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In the book "Financial Modelling with jump processes" by Cont and Tankov there is a chapter that explains martingale pricing principles. It is not extremely formal, but gives the idea underlying the method. There he shows that any linear positive pricing rule can be associated with a probability measure (or expectation operator defined on a linear subspace of random variables representing the contingent claims). That's perfectly clear, and argument is rather simple.

The next step is to show that under some non-arbitrage argument, the discounted prices of traded securities must be martingales w.r.t. to the latter measure. The argument is as follows:

Consider now an asset $S^i$ traded at price $S^i_t$. This asset can be held until $T$, generating a terminal payoff $S^i_T$, or be sold for $S^i_i$: the resulting sum invested at the interest rate $r$ will then generate a terminal wealth of $\mathrm e^{r(T-t)}S^i_t$. These two buy-and-hold strategies are self-financing and have the same terminal payoff so they should have the same value at $t$.

The bold part in the quote is unclear to me: how do we know that terminal payoffs are the same? I even think, that in the simplest case of BS model they won't be: if $S^i_t$ is a GBM with drift $\mu$ and volatility $\sigma$, then $S^i_T \neq \mathrm e^{r(T-t)}S^i_t$ under the physical measure, and since we are looking for the equivalent measures, neither payoffs will be same (a.s.) under such measures.

Can somebody clarify, whether this is indeed a mistake in the argument, or am I missing something here?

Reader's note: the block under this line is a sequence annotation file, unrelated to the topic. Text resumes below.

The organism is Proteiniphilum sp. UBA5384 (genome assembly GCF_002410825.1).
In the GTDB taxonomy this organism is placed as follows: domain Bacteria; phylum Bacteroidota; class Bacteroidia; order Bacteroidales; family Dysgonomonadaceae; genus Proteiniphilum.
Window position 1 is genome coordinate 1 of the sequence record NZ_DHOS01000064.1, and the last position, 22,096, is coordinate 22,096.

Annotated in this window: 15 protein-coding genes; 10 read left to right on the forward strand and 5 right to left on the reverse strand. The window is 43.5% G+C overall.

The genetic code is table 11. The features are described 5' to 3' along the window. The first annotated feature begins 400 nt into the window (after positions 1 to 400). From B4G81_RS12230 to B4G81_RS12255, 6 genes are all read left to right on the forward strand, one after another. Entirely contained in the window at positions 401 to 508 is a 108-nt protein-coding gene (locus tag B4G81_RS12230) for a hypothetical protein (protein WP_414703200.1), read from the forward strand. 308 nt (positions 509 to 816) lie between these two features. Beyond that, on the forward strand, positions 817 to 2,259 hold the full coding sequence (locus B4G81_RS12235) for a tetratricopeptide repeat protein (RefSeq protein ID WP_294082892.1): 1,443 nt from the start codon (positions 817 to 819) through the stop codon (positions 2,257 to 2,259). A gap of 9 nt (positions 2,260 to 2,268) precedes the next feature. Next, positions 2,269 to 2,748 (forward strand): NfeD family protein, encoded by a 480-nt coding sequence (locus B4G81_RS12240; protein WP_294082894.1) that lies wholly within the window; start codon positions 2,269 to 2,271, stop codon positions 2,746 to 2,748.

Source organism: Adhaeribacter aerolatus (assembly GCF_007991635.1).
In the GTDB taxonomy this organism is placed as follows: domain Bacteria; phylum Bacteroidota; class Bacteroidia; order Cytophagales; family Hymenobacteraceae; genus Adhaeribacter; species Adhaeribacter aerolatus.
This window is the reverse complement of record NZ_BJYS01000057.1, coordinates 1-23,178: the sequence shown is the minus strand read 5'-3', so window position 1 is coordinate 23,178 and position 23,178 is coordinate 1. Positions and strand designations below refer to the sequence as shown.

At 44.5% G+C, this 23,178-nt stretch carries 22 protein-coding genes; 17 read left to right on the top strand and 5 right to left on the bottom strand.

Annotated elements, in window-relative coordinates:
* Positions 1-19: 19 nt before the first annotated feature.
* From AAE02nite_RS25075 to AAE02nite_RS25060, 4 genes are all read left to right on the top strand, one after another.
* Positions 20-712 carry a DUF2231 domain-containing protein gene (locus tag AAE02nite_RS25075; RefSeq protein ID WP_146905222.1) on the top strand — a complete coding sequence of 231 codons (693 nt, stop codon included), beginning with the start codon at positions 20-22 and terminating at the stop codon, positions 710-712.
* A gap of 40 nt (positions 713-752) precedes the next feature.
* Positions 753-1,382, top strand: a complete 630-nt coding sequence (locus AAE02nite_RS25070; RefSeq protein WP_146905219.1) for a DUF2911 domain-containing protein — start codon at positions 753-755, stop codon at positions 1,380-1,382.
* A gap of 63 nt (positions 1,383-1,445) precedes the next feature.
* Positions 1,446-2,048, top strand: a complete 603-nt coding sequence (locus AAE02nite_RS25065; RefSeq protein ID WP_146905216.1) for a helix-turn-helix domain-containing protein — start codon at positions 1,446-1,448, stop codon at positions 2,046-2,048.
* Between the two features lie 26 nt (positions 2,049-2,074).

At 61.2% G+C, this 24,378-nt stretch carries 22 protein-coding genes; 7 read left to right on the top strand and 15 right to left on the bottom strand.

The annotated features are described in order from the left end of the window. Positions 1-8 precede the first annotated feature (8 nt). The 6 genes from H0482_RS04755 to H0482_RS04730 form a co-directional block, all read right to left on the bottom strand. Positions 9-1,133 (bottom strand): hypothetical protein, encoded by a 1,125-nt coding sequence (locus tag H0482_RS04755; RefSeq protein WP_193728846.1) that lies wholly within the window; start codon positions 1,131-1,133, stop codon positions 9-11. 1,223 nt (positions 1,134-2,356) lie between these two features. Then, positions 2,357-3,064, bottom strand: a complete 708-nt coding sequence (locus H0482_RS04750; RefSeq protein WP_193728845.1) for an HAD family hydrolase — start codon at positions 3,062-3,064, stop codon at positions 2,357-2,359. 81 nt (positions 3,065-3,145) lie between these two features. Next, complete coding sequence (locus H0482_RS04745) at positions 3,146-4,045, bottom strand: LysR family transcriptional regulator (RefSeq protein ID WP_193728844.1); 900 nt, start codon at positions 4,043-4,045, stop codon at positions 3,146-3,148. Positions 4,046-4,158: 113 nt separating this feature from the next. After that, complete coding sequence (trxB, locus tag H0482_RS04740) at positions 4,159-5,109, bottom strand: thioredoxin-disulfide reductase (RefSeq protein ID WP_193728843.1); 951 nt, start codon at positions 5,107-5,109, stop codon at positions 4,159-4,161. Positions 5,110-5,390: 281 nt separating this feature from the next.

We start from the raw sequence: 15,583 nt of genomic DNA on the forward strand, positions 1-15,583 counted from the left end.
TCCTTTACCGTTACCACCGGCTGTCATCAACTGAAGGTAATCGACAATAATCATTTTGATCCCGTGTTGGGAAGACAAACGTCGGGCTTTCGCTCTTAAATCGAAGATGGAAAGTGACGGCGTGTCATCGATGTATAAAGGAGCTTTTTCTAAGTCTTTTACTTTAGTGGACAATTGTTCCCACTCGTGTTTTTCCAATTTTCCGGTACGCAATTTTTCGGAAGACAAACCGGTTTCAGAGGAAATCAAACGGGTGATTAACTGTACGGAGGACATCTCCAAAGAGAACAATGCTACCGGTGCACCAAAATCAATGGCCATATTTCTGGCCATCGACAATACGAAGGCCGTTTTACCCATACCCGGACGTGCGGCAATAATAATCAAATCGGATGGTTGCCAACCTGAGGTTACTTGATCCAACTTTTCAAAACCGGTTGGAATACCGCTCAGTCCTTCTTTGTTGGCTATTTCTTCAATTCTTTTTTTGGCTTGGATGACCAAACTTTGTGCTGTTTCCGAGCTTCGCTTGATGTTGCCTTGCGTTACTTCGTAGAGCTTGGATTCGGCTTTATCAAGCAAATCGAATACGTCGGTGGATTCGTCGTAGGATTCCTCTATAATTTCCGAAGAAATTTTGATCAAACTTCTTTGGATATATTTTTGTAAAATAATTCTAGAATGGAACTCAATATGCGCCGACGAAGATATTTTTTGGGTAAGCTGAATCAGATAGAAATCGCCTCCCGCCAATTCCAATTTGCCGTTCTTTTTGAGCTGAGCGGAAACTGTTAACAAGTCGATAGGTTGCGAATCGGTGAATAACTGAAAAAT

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I am guessing that the argument is as follows.

They certainly have the same value at time t since they are both worth $S_t$ then. If they have the same value at $t$ they should have the same value at time $0.$

So if we are pricing by expectation our measure has to give the same discounted expectation price to both portfolios. So we must have

$$ e^{-rT} E( S_T) = e^{-rT} E(e^{r(T-t)}S_t) $$

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  • $\begingroup$ Does it mean, that no matter how we invest $S_t$ at time $t$, and which strategy $\varphi$ we choose until time $T$, we must have $E(S_T) = E(V_T(\varphi))$? I.e. even if we are trying to make as less money as possible (e.g. 1/2 $S_T$) we still get $E(S_T)$ on average? $\endgroup$ – Ulysses Nov 19 '14 at 7:55
  • $\begingroup$ yes that is correct $\endgroup$ – Mark Joshi Nov 20 '14 at 2:04
  • $\begingroup$ I do not really see how does that follow. That is, we have two strategies $\varphi$ and $\varphi'$ such that $V_t(\varphi) = V_{t'}(\varphi') = S_t$. From now on they do differ, and lead to two different payoffs. But that does not mean that there is necessarily an arbitrage opportunity: the latter requires that one payoff is a.s. bigger than another, which may not be the case in our setting. $\endgroup$ – Ulysses Nov 20 '14 at 11:47
  • $\begingroup$ i haven't read the section of Cont and Tankov. However, i think there are two questions 1) are prices given by expectations 2) if prices are given by expectations what properties must the measure have. I think it is 2) that is being addressed. A portfolio worth $X_t$ at time $t$ must then have $E(X_T) = X_t$ (taking r=0) no matter what by 1). Proving the existence of such a measure is a different matter entirely. Sorry if this is all off beam and actually you are asking something different. $\endgroup$ – Mark Joshi Nov 20 '14 at 22:45

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